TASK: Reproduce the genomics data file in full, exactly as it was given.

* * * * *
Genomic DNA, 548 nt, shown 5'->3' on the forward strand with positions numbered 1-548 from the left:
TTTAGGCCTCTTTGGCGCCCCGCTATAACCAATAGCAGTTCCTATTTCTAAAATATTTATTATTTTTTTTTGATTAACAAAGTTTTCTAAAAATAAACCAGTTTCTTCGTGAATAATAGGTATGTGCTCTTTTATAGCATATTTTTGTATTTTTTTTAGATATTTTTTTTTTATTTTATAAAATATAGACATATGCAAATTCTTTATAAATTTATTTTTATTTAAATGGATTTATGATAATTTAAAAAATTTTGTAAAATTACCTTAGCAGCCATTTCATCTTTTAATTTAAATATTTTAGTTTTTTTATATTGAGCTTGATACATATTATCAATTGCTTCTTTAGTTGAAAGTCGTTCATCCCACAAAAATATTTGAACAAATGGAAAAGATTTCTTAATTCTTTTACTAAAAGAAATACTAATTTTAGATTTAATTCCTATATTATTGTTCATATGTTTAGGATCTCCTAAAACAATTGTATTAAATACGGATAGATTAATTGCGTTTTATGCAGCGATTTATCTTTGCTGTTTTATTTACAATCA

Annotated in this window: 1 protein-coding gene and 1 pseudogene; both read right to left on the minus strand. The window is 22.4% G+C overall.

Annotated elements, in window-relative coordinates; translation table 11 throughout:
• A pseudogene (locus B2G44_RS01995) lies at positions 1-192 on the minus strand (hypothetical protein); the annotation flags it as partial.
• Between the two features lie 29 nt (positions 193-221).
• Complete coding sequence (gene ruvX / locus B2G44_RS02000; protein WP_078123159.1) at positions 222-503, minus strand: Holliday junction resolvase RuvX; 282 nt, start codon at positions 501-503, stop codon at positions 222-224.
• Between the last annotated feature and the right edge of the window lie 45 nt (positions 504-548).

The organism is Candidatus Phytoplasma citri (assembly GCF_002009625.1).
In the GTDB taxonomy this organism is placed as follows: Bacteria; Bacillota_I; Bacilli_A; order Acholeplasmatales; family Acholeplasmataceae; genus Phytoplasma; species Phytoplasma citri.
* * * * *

Genomic DNA, 548 nt, shown 5'->3' on the forward strand with positions numbered 1-548 from the left:
TTTAGGCCTCTTTGGCGCCCCGCTATAACCAATAGCAGTTCCTATTTCTAAAATATTTATTATTTTTTTTTGATTAACAAAGTTTTCTAAAAATAAACCAGTTTCTTCGTGAATAATAGGTATGTGCTCTTTTATAGCATATTTTTGTATTTTTTTTAGATATTTTTTTTTTATTTTATAAAATATAGACATATGCAAATTCTTTATAAATTTATTTTTATTTAAATGGATTTATGATAATTTAAAAAATTTTGTAAAATTACCTTAGCAGCCATTTCATCTTTTAATTTAAATATTTTAGTTTTTTTATATTGAGCTTGATACATATTATCAATTGCTTCTTTAGTTGAAAGTCGTTCATCCCACAAAAATATTTGAACAAATGGAAAAGATTTCTTAATTCTTTTACTAAAAGAAATACTAATTTTAGATTTAATTCCTATATTATTGTTCATATGTTTAGGATCTCCTAAAACAATTGTATTAAATACGGATAGATTAATTGCGTTTTATGCAGCGATTTATCTTTGCTGTTTTATTTACAATCA

Annotated in this window: 1 protein-coding gene and 1 pseudogene; both read right to left on the minus strand. The window is 22.4% G+C overall.

Annotated elements, in window-relative coordinates; translation table 11 throughout:
• A pseudogene (locus B2G44_RS01995) lies at positions 1-192 on the minus strand (hypothetical protein); the annotation flags it as partial.
• Between the two features lie 29 nt (positions 193-221).
• Complete coding sequence (gene ruvX / locus B2G44_RS02000; protein WP_078123159.1) at positions 222-503, minus strand: Holliday junction resolvase RuvX; 282 nt, start codon at positions 501-503, stop codon at positions 222-224.
• Between the last annotated feature and the right edge of the window lie 45 nt (positions 504-548).

The organism is Candidatus Phytoplasma citri (assembly GCF_002009625.1).
In the GTDB taxonomy this organism is placed as follows: Bacteria; Bacillota_I; Bacilli_A; order Acholeplasmatales; family Acholeplasmataceae; genus Phytoplasma; species Phytoplasma citri.